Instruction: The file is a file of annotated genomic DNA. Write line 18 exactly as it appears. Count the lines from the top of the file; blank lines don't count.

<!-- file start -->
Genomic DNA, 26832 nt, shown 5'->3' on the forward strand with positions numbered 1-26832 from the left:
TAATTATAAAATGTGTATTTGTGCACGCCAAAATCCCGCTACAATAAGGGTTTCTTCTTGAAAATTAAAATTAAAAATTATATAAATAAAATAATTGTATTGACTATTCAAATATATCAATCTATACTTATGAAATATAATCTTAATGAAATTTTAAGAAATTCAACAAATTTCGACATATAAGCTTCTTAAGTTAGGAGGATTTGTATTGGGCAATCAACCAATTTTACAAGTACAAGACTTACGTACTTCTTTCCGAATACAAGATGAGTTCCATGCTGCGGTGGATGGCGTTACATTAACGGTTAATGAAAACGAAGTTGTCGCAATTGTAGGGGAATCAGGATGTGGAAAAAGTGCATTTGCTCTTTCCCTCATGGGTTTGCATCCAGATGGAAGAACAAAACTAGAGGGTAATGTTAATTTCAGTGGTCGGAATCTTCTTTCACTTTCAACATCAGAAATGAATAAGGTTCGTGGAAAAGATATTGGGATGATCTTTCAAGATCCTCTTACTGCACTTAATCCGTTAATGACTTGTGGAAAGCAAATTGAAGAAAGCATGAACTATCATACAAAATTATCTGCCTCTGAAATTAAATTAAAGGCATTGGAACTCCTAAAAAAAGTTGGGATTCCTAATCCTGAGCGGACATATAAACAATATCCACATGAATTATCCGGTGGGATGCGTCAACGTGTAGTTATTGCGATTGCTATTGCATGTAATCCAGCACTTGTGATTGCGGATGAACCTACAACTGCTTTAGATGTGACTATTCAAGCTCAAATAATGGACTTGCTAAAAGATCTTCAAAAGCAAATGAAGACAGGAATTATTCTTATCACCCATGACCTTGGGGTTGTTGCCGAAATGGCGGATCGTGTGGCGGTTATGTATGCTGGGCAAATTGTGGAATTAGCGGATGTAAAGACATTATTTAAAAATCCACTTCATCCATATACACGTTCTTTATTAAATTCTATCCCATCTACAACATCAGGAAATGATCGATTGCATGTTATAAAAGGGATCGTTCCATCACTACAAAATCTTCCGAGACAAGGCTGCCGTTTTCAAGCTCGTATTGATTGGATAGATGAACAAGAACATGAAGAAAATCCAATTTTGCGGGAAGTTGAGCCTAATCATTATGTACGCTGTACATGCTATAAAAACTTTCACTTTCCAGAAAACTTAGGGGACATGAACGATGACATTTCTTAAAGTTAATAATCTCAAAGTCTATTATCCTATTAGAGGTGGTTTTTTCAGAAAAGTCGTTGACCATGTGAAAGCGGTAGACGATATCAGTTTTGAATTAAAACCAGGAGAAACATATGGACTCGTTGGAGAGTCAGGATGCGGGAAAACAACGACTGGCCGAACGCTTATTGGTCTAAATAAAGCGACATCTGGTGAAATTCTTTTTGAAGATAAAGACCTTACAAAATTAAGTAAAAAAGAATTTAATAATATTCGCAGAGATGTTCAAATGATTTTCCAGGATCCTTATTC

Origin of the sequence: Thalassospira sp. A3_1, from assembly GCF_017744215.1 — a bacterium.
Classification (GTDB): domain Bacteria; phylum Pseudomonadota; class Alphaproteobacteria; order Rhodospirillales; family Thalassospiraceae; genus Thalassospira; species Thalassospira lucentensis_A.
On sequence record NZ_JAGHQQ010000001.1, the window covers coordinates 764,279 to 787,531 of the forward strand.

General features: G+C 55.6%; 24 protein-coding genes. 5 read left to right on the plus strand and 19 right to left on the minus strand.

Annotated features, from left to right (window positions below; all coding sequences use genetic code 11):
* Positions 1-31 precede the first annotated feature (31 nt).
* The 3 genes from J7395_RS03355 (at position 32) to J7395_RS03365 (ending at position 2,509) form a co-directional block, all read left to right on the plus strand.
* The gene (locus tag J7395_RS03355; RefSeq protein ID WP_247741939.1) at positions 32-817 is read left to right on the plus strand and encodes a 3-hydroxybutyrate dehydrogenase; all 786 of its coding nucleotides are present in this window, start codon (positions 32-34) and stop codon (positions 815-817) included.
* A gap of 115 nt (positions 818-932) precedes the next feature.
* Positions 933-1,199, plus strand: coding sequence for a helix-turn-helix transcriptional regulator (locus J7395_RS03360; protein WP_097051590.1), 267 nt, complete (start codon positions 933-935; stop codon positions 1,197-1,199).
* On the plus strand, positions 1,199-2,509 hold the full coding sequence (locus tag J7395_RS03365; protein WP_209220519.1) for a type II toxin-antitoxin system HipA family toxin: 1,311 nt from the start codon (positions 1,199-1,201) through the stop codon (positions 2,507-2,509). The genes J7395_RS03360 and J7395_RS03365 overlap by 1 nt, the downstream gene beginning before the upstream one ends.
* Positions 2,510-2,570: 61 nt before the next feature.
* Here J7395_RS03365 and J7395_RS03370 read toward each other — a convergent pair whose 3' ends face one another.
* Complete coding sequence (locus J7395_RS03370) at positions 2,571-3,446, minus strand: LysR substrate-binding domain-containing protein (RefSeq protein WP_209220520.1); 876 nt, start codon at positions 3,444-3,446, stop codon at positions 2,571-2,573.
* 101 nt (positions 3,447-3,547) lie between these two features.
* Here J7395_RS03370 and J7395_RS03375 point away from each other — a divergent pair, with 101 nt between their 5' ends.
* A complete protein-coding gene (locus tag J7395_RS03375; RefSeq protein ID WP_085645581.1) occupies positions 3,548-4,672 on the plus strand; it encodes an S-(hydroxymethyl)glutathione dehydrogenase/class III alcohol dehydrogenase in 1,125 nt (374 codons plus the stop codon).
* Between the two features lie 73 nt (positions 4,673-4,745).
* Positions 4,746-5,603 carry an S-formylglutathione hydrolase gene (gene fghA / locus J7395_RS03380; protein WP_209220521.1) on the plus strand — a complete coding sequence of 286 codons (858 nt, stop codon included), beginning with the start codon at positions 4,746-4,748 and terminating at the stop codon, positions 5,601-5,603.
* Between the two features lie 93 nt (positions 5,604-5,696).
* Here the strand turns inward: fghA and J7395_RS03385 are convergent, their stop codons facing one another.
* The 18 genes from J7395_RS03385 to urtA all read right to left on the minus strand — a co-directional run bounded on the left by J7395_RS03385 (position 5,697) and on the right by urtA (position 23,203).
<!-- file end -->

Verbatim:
* Here J7395_RS03370 and J7395_RS03375 point away from each other — a divergent pair, with 101 nt between their 5' ends.